- To give effect to the Fair Work Principles, Australian Government tender documents for procurement will require the following:
- Agencies must include contract provisions requiring contractors to comply with materially relevant laws and must, as far as practicable, require suppliers to apply such a requirement to sub-contractors.
- A consequence of this contractual requirement is that a breach of any industrial law, occupational health and safety law or workers compensation laws, will also constitute a breach of the contract with the Australian Government.
- Suppliers will be required to provide undertakings that they have not been subject to any adverse judgments for a breach of industrial laws, occupational health and safety laws or workers' compensation laws during the past two years and are not subject to any outstanding claims (not including decisions under appeal).
- Suppliers will be required to provide information about how they promote fair, cooperative and productive workplace relations as described above including, where appropriate, providing information about their commitment to supporting apprenticeships and education and training in the workplace.
- Australian Government agencies are required to take these requirements into account when awarding contracts.
- To support the above requirements suppliers may be required to provide information in relation to relevant matters, for example;
- compliance with awards and industrial agreements and laws;
- providing annual leave and long service leave entitlements;
- the capacity to meet workers entitlements and the making of superannuation contributions;
- compliance with occupational health and safety and workers' compensation laws.
- In reporting annually on the Government's procurement practices, the Procurement Coordinator will also report on developments related to the workplace practices of suppliers.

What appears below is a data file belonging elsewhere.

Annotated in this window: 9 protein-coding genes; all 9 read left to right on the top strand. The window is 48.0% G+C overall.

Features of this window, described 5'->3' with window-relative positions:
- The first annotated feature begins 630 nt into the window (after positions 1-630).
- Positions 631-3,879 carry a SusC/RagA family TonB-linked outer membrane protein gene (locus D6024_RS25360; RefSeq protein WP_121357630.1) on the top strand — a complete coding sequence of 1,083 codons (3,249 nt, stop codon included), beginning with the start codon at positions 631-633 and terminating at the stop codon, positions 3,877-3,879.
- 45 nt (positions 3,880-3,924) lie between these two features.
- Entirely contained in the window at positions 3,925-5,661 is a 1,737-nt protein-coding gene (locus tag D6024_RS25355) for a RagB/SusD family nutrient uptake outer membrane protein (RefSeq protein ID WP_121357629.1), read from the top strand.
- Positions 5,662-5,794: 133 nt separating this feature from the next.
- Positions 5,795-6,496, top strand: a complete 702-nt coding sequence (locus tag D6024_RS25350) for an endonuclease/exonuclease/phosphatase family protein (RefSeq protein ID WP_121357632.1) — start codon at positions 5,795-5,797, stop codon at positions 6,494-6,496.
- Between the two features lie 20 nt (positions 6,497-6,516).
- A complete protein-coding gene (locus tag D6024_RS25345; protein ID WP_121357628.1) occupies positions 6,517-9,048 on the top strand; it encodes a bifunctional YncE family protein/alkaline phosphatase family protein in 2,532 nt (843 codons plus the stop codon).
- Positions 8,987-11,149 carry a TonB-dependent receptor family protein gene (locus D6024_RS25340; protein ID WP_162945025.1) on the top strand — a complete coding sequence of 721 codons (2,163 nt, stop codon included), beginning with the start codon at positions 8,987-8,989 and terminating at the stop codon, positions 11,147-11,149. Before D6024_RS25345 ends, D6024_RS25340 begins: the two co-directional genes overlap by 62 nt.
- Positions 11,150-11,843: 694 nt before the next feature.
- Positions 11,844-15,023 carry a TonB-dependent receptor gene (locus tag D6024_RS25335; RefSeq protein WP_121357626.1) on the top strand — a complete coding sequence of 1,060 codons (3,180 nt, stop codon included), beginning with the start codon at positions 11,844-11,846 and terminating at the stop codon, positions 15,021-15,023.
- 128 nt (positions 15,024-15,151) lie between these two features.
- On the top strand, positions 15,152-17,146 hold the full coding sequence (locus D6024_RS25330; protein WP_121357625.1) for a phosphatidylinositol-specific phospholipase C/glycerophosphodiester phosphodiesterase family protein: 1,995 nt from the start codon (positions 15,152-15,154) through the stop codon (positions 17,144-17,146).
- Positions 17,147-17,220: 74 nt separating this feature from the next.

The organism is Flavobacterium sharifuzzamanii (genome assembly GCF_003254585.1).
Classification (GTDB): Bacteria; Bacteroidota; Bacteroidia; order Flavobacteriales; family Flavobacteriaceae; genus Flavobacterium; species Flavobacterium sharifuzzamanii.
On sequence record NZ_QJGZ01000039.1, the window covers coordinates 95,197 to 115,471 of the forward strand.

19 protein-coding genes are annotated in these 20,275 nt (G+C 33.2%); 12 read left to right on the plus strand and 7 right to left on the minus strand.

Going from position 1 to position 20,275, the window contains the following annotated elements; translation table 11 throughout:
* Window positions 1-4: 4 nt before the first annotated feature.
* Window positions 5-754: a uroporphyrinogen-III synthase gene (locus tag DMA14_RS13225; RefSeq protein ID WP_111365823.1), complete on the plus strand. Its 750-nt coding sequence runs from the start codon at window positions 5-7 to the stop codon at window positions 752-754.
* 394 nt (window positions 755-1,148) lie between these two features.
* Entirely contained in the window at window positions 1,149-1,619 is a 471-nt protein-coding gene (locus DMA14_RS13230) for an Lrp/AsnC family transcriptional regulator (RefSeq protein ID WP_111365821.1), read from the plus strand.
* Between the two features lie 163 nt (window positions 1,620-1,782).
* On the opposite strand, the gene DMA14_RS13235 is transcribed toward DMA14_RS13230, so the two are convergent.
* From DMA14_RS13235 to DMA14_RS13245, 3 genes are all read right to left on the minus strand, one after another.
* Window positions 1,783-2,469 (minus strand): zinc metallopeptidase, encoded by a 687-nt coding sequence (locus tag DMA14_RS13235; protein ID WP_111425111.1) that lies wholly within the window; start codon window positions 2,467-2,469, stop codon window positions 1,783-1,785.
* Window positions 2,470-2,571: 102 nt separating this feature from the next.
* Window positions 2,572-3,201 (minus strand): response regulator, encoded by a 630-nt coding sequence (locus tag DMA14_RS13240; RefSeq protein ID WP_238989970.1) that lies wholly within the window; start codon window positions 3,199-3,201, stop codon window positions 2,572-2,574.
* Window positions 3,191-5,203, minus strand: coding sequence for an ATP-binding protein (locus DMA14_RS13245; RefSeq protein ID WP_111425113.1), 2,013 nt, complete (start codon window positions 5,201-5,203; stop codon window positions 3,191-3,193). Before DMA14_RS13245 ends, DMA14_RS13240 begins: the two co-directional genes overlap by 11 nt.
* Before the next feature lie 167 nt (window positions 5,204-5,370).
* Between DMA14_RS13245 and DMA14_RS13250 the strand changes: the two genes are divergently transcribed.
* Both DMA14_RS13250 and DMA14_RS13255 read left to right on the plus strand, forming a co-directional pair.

- Agencies will seek ongoing input from industry, union and other community stakeholders about the application and operation of these provisions.
Dispute Resolution Procedures
- To foster best practice, Commonwealth agencies and government contractors in the event of a workplace dispute, must provide as a minimum genuine dispute resolution mechanisms, such as those set out in Schedule 6.1 of the Fair Work Regulations, which provides for the representation of employees and the settlement of the dispute by Fair Work Australia if discussions at the workplace and mediation or conciliation by Fair Work Australia have failed to resolve the dispute.
Australian Government Cleaning Services Contracts
- In view of the history of underpayment, exploitation and unsafe work practices in the cleaning industry, it has been identified by the Australian Government as a sector potentially requiring assistance to promote fairness, bargaining, freedom of association and other workplace rights.
- The Australian Government notes these concerns are shared in the community and notes the recent development of the Cleanstart Agreement in the cleaning industry.
- In addition to the Fair Work Principles, Australian Government agencies must take the following requirements into account when awarding contracts:
- The key parameters that will define relevant performance levels and provide adequate staffing to achieve these performance levels.
- Information about how the supplier will provide their employees with the appropriate training, supervision, equipment and materials to enable them to perform their job safely and efficiently, and
- Provision of information by the supplier that will allow Australian Government agencies to verify that the terms and conditions of a contract are being met.
- Further, the Procurement Coordinator will work together with property owners and managers, cleaning contractors and relevant unions on a tripartite basis, to pilot the development of best practice measures that can be embraced by cleaning contractors to fully realise these Principles and fair, cooperative and productive workplace relations as described above.
Australian Government Suppliers Using Homeworkers
- The Australian Government is committed to ensuring an appropriate safety net for Homeworkers.
- All government contractors in the textile, clothing and footwear industry must comply with any relevant Federal and State legislation, awards, industrial instruments and codes of practice relating to the performance of work in the Textile, Clothing and Footwear (TCF) industy.
- Suppliers in the TCF industry who tender to provide goods to the Australian Government must be accredited with the Homeworkers' Code of Practice. This requirement also applies to any subcontractor in the supply chain.